Eddie was kind of surprised when he landed a new job at the hospital. They had their own in-house pharmacy, and they needed someone to restock the nurses’ stations. Not the controlled substances — you needed a special certificate for that, but the more common IV bags, saline and glucose. In this job he found it was best to take a methodical approach: reading the manifest, loading up the cart, taking the elevator to each of the nine floors, and then using his Staff ID to open the door at each station and complete his delivery.

Still, there were two places where he might linger for a few minutes before returning to the pharmacy and the next batch of orders. One was the Maternity Ward, where he liked watching the newborns through the big window. The babies always lifted his spirits and made him feel like he was participating in something important. And, then, if it was a very slow night in the Pharmacy, he might slip into the chapel.

The hospital chapel was built in a style that you might call “ecumenical,” which to Eddie just meant plain – not like the Catholic churches of his youth, which had stained glass windows and statues of saints. But the chapel did have an open book in which you could write prayer requests. Eddie didn’t have any requests that he could put into words exactly, but he liked to write down a Bible verse that the next person might see and wonder about, as if certain things might still be possible. “Elisha told Naaman to go and wash seven times in the Jordan, and then he would be healed.” Another time he wrote down a verse from Mark 8: “Jesus put his hands on the man’s eyes. Then his eyes were opened, his sight was restored, and he saw everything clearly.” After he had been working in the pharmacy a year, though, the economy took a big hit and the hospital had to lay off a bunch of people, including Eddie. So that was the end of that.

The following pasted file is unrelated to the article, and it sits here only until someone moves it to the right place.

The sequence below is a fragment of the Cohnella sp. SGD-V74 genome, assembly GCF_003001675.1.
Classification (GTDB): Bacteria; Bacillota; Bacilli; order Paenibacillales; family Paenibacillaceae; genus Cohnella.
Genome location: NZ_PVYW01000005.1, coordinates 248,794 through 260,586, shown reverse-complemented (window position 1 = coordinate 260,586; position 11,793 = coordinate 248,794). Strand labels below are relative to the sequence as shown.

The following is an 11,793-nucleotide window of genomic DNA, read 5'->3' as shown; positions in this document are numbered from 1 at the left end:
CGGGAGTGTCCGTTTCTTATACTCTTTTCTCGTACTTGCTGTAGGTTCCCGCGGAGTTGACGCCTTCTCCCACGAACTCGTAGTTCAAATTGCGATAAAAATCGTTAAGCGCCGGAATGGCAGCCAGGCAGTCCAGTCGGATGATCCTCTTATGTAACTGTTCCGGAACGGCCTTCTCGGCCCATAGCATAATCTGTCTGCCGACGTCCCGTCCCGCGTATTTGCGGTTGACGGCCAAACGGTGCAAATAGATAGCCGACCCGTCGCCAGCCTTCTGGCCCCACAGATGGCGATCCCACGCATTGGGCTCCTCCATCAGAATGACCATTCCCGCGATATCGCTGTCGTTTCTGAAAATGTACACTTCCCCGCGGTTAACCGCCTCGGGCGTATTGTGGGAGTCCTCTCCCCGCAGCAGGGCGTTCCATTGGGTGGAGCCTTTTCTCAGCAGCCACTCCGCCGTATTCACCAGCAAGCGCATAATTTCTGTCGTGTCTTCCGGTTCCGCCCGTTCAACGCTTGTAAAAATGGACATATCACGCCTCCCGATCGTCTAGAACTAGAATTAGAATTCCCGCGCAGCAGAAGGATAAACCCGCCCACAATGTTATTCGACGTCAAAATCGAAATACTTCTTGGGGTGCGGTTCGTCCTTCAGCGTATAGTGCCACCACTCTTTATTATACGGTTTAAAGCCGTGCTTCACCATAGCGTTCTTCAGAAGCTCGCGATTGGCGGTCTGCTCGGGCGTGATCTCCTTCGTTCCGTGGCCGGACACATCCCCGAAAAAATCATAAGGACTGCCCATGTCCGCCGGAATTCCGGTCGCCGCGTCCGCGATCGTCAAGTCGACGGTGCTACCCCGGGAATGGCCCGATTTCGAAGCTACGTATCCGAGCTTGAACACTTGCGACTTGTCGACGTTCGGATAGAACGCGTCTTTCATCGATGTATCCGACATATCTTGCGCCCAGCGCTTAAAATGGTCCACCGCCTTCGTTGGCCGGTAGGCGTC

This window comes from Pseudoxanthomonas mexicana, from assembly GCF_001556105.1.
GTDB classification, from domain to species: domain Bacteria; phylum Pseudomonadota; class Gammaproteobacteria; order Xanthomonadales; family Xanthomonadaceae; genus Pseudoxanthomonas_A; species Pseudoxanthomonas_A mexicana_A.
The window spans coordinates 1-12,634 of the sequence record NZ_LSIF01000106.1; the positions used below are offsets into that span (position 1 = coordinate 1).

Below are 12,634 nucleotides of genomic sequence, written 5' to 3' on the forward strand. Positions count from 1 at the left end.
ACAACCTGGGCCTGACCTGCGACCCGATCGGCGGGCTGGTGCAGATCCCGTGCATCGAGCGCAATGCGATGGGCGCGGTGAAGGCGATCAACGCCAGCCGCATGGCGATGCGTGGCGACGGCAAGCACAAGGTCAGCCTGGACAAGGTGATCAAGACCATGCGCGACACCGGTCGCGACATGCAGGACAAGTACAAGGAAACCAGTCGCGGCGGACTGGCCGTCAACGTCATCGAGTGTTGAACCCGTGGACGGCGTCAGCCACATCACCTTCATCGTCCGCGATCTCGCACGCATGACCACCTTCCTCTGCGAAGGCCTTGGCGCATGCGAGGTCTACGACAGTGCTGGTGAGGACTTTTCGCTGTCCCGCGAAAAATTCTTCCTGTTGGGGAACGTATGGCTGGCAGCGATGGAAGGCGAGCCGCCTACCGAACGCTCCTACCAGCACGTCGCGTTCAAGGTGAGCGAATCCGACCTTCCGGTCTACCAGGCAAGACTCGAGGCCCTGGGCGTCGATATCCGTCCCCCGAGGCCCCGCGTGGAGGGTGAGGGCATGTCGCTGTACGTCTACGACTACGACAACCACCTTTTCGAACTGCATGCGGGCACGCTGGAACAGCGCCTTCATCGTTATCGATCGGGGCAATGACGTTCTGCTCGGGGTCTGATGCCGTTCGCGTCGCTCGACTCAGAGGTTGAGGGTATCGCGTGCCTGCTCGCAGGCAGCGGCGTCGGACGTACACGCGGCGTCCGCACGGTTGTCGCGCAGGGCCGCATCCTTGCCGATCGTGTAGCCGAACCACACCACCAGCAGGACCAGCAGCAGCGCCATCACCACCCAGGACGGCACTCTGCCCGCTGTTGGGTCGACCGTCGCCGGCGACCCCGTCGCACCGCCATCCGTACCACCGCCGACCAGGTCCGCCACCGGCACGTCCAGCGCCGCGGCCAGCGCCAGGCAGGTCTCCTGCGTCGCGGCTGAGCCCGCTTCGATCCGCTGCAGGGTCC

A couple of days later, Eddie found himself pulling another pepperoni pizza out of the freezer. He set the oven timer so that it would be done in time for him to watch Jeopardy. Eddie thought the questions they asked on the quiz show were a lot more interesting than the things people usually wanted to talk about. After Jeopardy he just surfed through the channels, not watching anything for very long. Eventually he landed on a scene from one of the old Star Wars movies. Darth Vader was saying to Luke, “Join me and together we can rule the galaxy. It is your destiny!” Some people do seem to have a sense of destiny, he mused to himself. I just don’t seem to be one of them.

He was still turning that thought over in his mind as it got closer to midnight. Over on another channel they were showing The Hunchback of Notre Dame and it surprised him to see Quasimodo in such ecstasy. He was about as high up in the tower as anyone could go, leaping from beam to beam, pulling the ropes and riding the bells. Eddie found these images strangely comforting. No one else understood Quasimodo or why the bells made him so happy, but it made sense to him. Yes, it made sense to Quasimodo.

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Fred Guyette lives in South Carolina, where he works as a Reference Librarian at Erskine College. “Flash fiction seems to suit my imagination,” he says. “A brief moment of insight or compassion for a character, followed by a return to the world we are more familiar with.

Frederick Guyette

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–Art by Milton G. (Paradise Found)